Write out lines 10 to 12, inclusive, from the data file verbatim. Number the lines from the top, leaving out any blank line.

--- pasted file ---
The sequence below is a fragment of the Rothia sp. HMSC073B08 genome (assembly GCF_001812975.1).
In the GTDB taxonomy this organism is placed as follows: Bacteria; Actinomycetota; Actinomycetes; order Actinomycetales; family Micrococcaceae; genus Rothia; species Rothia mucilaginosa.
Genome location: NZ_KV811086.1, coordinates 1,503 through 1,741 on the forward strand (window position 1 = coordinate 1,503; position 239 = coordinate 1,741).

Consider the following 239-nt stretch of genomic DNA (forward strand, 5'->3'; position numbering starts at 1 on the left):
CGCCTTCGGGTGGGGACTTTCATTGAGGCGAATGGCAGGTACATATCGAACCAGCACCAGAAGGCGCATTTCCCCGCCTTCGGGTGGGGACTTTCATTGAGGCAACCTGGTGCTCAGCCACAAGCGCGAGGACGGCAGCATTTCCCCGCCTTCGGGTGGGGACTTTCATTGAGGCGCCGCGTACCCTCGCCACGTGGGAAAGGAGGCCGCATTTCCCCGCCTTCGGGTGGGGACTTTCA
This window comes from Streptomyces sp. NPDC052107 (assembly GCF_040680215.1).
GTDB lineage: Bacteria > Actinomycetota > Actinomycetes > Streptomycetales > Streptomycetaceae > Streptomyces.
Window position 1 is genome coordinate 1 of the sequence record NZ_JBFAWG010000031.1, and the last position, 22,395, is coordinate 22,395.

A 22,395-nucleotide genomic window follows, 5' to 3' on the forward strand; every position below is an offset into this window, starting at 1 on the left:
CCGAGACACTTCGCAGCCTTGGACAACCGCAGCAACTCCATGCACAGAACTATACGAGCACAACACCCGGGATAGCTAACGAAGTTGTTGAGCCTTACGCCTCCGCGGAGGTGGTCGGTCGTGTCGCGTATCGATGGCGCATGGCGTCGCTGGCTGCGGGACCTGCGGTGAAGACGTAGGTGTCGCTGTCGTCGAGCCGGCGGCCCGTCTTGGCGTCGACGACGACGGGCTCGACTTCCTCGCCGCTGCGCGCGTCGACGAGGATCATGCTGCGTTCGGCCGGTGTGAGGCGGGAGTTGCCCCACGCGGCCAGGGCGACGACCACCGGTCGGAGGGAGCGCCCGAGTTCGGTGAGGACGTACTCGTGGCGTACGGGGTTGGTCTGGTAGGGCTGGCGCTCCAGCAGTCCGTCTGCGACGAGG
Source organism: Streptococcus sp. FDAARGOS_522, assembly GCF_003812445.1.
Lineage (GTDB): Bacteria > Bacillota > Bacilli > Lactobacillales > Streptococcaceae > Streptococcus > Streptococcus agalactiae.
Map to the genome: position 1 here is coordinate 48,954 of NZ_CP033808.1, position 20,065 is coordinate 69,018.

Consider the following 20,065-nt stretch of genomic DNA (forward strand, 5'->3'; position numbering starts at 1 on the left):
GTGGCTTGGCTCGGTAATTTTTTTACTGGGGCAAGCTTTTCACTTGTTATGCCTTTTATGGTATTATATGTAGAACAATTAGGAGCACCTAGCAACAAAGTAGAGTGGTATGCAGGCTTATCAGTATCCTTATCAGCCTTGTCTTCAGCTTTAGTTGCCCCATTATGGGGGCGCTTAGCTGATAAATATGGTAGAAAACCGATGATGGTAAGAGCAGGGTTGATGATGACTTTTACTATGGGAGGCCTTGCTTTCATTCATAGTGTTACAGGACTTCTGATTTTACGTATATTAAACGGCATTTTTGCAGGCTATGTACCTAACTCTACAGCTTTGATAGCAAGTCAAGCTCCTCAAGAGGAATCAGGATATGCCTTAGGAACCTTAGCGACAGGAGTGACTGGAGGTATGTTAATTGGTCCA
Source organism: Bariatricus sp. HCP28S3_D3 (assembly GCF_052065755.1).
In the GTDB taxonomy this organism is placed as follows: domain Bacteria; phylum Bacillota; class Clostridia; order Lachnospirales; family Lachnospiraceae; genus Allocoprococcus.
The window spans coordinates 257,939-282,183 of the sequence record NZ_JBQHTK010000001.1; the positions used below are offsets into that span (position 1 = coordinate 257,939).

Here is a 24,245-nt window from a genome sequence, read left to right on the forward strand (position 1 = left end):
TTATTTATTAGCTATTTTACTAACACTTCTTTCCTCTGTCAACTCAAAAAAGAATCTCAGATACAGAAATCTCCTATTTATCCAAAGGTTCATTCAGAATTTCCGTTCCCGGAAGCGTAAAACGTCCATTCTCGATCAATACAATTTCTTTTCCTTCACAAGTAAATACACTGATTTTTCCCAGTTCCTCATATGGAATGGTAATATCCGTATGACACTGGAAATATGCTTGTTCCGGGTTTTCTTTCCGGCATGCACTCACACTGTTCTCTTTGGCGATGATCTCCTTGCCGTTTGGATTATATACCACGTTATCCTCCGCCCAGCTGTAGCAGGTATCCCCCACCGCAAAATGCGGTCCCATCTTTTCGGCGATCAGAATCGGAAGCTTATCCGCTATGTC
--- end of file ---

CCGAGACACTTCGCAGCCTTGGACAACCGCAGCAACTCCATGCACAGAACTATACGAGCACAACACCCGGGATAGCTAACGAAGTTGTTGAGCCTTACGCCTCCGCGGAGGTGGTCGGTCGTGTCGCGTATCGATGGCGCATGGCGTCGCTGGCTGCGGGACCTGCGGTGAAGACGTAGGTGTCGCTGTCGTCGAGCCGGCGGCCCGTCTTGGCGTCGACGACGACGGGCTCGACTTCCTCGCCGCTGCGCGCGTCGACGAGGATCATGCTGCGTTCGGCCGGTGTGAGGCGGGAGTTGCCCCACGCGGCCAGGGCGACGACCACCGGTCGGAGGGAGCGCCCGAGTTCGGTGAGGACGTACTCGTGGCGTACGGGGTTGGTCTGGTAGGGCTGGCGCTCCAGCAGTCCGTCTGCGACGAGG
Source organism: Streptococcus sp. FDAARGOS_522, assembly GCF_003812445.1.
Lineage (GTDB): Bacteria > Bacillota > Bacilli > Lactobacillales > Streptococcaceae > Streptococcus > Streptococcus agalactiae.